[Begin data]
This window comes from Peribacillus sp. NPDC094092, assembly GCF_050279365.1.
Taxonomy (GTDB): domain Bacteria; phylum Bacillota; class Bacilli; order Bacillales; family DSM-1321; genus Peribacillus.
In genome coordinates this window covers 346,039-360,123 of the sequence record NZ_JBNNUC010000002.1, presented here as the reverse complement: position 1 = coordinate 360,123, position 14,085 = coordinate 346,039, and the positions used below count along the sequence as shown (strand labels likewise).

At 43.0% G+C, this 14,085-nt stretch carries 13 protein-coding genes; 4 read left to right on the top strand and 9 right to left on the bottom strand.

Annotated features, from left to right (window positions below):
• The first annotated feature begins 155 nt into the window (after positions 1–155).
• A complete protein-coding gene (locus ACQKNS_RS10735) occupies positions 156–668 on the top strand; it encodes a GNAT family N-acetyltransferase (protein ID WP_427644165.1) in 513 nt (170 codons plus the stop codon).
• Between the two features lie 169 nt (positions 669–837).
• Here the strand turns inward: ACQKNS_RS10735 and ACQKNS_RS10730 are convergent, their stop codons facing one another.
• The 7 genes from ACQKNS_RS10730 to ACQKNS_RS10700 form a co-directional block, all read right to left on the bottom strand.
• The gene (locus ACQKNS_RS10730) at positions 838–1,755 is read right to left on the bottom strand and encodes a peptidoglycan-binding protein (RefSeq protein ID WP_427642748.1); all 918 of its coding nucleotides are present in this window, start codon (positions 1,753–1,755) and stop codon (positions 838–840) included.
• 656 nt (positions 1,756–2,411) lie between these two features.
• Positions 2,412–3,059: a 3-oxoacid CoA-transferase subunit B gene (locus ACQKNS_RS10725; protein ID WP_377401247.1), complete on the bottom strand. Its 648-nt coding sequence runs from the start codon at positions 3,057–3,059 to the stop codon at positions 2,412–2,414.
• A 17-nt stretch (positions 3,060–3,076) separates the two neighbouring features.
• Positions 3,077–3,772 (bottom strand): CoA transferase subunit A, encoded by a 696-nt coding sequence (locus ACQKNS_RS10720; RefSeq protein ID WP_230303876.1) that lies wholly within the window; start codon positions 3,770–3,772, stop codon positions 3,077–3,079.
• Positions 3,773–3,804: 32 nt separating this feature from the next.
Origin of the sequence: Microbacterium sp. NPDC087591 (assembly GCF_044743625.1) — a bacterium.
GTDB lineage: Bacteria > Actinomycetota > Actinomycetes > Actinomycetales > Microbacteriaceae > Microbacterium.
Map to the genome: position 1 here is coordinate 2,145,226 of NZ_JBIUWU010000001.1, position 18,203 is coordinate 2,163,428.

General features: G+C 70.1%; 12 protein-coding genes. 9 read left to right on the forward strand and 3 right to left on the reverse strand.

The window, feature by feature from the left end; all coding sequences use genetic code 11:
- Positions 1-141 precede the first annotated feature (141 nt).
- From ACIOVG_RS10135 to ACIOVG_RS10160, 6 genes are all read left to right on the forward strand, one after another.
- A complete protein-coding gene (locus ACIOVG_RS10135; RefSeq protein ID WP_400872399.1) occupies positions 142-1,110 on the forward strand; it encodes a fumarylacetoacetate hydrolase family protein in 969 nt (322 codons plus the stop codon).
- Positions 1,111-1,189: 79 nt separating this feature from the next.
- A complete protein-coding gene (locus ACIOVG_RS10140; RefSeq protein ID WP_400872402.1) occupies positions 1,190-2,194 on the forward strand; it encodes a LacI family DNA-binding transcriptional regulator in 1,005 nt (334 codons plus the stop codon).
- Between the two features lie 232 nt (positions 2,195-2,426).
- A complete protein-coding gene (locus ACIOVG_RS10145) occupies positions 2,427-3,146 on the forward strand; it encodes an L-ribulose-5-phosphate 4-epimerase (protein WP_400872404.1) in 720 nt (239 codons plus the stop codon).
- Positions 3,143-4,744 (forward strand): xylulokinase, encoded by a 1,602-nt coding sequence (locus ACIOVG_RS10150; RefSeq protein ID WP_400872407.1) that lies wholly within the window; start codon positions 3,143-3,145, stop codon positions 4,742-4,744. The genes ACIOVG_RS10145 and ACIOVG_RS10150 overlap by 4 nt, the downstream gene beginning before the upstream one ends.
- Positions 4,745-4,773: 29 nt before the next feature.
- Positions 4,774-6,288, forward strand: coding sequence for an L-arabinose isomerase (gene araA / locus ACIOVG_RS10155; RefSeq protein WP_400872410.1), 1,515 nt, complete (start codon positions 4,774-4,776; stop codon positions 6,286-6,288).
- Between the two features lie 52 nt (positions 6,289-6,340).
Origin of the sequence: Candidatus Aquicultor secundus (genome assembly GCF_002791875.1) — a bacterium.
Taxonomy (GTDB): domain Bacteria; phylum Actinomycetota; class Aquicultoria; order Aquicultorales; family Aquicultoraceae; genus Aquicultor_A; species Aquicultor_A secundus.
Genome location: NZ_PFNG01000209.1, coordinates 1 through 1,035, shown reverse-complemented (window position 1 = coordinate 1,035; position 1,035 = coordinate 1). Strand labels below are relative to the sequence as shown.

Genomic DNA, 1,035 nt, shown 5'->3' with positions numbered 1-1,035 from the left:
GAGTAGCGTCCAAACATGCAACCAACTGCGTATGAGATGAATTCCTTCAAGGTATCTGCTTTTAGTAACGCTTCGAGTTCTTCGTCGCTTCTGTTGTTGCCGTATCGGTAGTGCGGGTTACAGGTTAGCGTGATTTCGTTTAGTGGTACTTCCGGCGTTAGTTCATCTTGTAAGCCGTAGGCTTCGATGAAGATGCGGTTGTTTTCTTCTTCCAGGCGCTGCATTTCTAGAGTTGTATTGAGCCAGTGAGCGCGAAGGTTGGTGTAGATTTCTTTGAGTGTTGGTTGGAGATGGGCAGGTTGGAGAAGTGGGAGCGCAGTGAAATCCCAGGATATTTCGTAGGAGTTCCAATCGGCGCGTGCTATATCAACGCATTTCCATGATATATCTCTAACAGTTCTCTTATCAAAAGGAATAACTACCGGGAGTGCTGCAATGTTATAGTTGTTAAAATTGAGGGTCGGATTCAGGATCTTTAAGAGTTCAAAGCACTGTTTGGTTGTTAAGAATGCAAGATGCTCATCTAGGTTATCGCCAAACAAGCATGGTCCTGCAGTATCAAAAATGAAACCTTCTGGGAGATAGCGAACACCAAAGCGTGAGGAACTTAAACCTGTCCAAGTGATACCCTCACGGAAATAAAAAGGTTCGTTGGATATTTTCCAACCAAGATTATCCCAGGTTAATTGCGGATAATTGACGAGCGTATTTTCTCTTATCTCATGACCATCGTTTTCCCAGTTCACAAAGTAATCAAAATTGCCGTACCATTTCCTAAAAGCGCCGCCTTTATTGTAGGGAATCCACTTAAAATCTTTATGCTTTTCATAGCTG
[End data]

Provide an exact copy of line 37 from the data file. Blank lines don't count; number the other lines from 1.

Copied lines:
GAGTAGCGTCCAAACATGCAACCAACTGCGTATGAGATGAATTCCTTCAAGGTATCTGCTTTTAGTAACGCTTCGAGTTCTTCGTCGCTTCTGTTGTTGCCGTATCGGTAGTGCGGGTTACAGGTTAGCGTGATTTCGTTTAGTGGTACTTCCGGCGTTAGTTCATCTTGTAAGCCGTAGGCTTCGATGAAGATGCGGTTGTTTTCTTCTTCCAGGCGCTGCATTTCTAGAGTTGTATTGAGCCAGTGAGCGCGAAGGTTGGTGTAGATTTCTTTGAGTGTTGGTTGGAGATGGGCAGGTTGGAGAAGTGGGAGCGCAGTGAAATCCCAGGATATTTCGTAGGAGTTCCAATCGGCGCGTGCTATATCAACGCATTTCCATGATATATCTCTAACAGTTCTCTTATCAAAAGGAATAACTACCGGGAGTGCTGCAATGTTATAGTTGTTAAAATTGAGGGTCGGATTCAGGATCTTTAAGAGTTCAAAGCACTGTTTGGTTGTTAAGAATGCAAGATGCTCATCTAGGTTATCGCCAAACAAGCATGGTCCTGCAGTATCAAAAATGAAACCTTCTGGGAGATAGCGAACACCAAAGCGTGAGGAACTTAAACCTGTCCAAGTGATACCCTCACGGAAATAAAAAGGTTCGTTGGATATTTTCCAACCAAGATTATCCCAGGTTAATTGCGGATAATTGACGAGCGTATTTTCTCTTATCTCATGACCATCGTTTTCCCAGTTCACAAAGTAATCAAAATTGCCGTACCATTTCCTAAAAGCGCCGCCTTTATTGTAGGGAATCCACTTAAAATCTTTATGCTTTTCATAGCTG